High-Tech Japanese Toilets are Awesome!


 

11 Reasons Why Japanese Toilets Are Awesome

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Perhaps you’ve heard of them–these majestic plastic thrones with the latest in rear-end pampering technology. To the Western eye they are a fabled bathroom wonder only available to Hollywood’s super rich, but in Japan these “washlet” toilets are accessible to all, from train stations to shopping malls to private commodes, with 72% of Japanese households now performing their daily duty atop these electronic bidet toilets.

East Meets West: History of the Bidet Toilet in Japan

What many people think of as “those fancy Japanese toilets” are actually called Youshiki, which translates to Western-style toilets. The sitting-position toilet was introduced to the country at the beginning of the 20th century, but became much more common in the post-war period due to the American occupation. By 1977, Western toilets began to outsell the traditional squat toilets, known as washiki (or the toilet that foreigners quizzically stare at when opening a restroom stall in Japan).

It wasn’t until 1980 that Toto designed the first washlet based on bidet technology from Switzerland and the United States. The term “washlet” is actually a trademarked name by its inventor but has since been generally accepted as the word to describe (fantastical) electric toilet seats with mostly gentle washing features.

A Primer on Japanese Washlet Features

Bidet/Rear Wash

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The most common feature that Japanese toilets come equipped with is an automated bidet (feminine) and rear wash, which acts like a carwash for your undercarriage. When activated, a nozzle extends and releases a stream of water to thoroughly clean what toilet paper can’t. There are often controls for both water pressure and nozzle position, creating a kind of first shooter experience. While early models were occasionally less than forgiving when it came to spraying unsuspecting users in the face when not seated, today’s models are guaranteed to come equipped with pressure sensors that will only activate this feature when the user is seated (cross our heart).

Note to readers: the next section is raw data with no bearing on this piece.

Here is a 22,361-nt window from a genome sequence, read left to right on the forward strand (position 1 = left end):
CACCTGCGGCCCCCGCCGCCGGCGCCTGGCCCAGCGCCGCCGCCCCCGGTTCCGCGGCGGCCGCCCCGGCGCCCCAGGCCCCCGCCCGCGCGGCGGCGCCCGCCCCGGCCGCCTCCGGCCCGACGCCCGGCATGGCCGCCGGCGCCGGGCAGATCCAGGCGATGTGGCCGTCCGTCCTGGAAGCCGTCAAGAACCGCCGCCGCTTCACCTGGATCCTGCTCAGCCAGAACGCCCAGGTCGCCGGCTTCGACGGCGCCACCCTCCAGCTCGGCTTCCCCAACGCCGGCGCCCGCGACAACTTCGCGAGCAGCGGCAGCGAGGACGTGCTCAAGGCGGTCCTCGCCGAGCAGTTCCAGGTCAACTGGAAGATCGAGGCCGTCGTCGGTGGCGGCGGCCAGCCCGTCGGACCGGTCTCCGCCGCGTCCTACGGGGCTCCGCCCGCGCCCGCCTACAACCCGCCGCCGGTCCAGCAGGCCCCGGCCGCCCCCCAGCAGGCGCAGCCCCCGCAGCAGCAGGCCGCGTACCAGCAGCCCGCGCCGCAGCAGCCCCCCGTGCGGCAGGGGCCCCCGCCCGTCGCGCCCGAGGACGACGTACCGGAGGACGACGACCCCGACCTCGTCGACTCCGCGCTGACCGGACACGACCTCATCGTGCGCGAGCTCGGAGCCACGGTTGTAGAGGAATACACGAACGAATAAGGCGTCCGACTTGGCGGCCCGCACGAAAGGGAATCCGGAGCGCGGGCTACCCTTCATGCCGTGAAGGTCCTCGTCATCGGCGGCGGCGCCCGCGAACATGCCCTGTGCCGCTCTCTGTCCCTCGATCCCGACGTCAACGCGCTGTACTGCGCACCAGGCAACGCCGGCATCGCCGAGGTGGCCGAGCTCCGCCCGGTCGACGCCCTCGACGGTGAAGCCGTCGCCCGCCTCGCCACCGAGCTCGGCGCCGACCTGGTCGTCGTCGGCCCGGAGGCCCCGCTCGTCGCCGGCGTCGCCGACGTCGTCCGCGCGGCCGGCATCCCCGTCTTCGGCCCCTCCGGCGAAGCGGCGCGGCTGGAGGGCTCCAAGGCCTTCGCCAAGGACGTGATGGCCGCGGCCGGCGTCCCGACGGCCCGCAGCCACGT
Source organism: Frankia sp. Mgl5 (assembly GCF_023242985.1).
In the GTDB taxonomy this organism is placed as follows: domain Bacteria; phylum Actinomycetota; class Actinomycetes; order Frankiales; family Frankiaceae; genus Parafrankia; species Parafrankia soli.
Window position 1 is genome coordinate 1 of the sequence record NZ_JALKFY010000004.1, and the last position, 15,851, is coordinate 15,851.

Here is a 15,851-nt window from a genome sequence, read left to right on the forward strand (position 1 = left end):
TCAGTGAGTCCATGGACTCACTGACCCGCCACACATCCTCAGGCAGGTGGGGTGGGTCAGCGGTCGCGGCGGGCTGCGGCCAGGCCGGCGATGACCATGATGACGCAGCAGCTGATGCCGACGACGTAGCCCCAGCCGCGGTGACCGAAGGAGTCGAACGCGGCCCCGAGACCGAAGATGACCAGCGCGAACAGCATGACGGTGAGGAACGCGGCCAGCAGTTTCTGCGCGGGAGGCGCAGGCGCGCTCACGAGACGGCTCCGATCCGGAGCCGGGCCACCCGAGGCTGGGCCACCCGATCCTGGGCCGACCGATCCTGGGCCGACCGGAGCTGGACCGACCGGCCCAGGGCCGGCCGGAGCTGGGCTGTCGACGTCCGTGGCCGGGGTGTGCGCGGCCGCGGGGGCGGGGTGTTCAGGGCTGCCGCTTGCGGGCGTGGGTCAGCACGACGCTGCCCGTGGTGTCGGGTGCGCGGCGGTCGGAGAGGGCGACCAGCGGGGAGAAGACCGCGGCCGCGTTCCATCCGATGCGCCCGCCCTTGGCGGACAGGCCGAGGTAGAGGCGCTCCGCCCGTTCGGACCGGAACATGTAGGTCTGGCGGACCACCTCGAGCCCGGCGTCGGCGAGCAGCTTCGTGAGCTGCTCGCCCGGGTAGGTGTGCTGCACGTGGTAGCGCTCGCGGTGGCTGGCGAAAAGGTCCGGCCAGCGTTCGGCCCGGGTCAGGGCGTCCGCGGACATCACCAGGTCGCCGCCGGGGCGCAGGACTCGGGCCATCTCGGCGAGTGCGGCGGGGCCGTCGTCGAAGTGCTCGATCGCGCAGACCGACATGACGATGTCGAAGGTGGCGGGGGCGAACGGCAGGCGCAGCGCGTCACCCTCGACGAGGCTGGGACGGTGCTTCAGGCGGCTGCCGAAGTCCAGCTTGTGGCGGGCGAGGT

Image does not reflect the power of the bidet. It is more gentle!

Image does not reflect the power of the bidet. It is more gentle!

Blow Dryer

Many washlets have a blow-drying feature to gently caress your newly bathed bums with the equivalent of a gentle spring breeze. This feature not only feels refreshing, but combined with the washing function, it eliminates the need for painful toilet paper which saves you money and the Amazon. If anything defines toilet luxury, it would have to be a completely dry bum at the touch of a button.

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Seat Warmer

The automatic seat warmer is perhaps our favorite feature. If you don’t understand why, you’ve probably never 1) spent a night in a Japanese home 2) in the winter 3) with no central heating. Bathrooms temps can drop to near-freezing, and the idea of venturing out from underneath a warm nest of blankets in the early morning to sit on a frigid toilet seat is enough to make holding it in until dawn seem like the lesser of two evils. Thus, a warm seat is hands down one of the best features of a Japanese super toilet. The latest models even have an energy-saving mode that records when you most often use the toilet and automatically heats the seat during those times.

Deodorizer

A pretty self-explanatory yet much-appreciated feature, the deodorizer automatically deodorizes the air after you’re done exerting yourself. Particularly useful when using a toilet at the office or in your in-laws home!

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Antibacterial Seats